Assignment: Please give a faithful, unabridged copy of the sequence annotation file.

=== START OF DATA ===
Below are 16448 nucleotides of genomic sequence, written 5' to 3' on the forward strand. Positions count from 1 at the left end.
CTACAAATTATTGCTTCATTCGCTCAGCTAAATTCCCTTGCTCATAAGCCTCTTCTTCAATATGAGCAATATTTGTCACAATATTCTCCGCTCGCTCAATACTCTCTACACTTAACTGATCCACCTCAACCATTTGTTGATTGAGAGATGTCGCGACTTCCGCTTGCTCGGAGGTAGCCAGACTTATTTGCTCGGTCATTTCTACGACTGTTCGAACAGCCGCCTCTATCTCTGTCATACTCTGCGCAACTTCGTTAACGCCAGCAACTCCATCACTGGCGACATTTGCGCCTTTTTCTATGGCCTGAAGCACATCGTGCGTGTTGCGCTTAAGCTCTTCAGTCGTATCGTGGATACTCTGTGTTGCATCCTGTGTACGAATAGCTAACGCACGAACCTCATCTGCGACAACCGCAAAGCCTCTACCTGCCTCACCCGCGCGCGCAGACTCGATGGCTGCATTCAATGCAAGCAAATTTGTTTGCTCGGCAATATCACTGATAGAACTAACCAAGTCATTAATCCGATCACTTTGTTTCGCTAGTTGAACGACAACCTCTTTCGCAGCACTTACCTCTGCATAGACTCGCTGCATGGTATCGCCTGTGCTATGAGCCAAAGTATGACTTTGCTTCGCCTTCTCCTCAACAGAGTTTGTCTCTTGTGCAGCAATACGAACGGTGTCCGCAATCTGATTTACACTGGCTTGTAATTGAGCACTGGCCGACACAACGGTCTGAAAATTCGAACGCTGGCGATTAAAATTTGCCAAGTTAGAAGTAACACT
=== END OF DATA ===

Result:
Below are 16448 nucleotides of genomic sequence, written 5' to 3' on the forward strand. Positions count from 1 at the left end.
CTACAAATTATTGCTTCATTCGCTCAGCTAAATTCCCTTGCTCATAAGCCTCTTCTTCAATATGAGCAATATTTGTCACAATATTCTCCGCTCGCTCAATACTCTCTACACTTAACTGATCCACCTCAACCATTTGTTGATTGAGAGATGTCGCGACTTCCGCTTGCTCGGAGGTAGCCAGACTTATTTGCTCGGTCATTTCTACGACTGTTCGAACAGCCGCCTCTATCTCTGTCATACTCTGCGCAACTTCGTTAACGCCAGCAACTCCATCACTGGCGACATTTGCGCCTTTTTCTATGGCCTGAAGCACATCGTGCGTGTTGCGCTTAAGCTCTTCAGTCGTATCGTGGATACTCTGTGTTGCATCCTGTGTACGAATAGCTAACGCACGAACCTCATCTGCGACAACCGCAAAGCCTCTACCTGCCTCACCCGCGCGCGCAGACTCGATGGCTGCATTCAATGCAAGCAAATTTGTTTGCTCGGCAATATCACTGATAGAACTAACCAAGTCATTAATCCGATCACTTTGTTTCGCTAGTTGAACGACAACCTCTTTCGCAGCACTTACCTCTGCATAGACTCGCTGCATGGTATCGCCTGTGCTATGAGCCAAAGTATGACTTTGCTTCGCCTTCTCCTCAACAGAGTTTGTCTCTTGTGCAGCAATACGAACGGTGTCCGCAATCTGATTTACACTGGCTTGTAATTGAGCACTGGCCGACACAACGGTCTGAAAATTCGAACGCTGGCGATTAAAATTTGCCAAGTTAGAAGTAACACT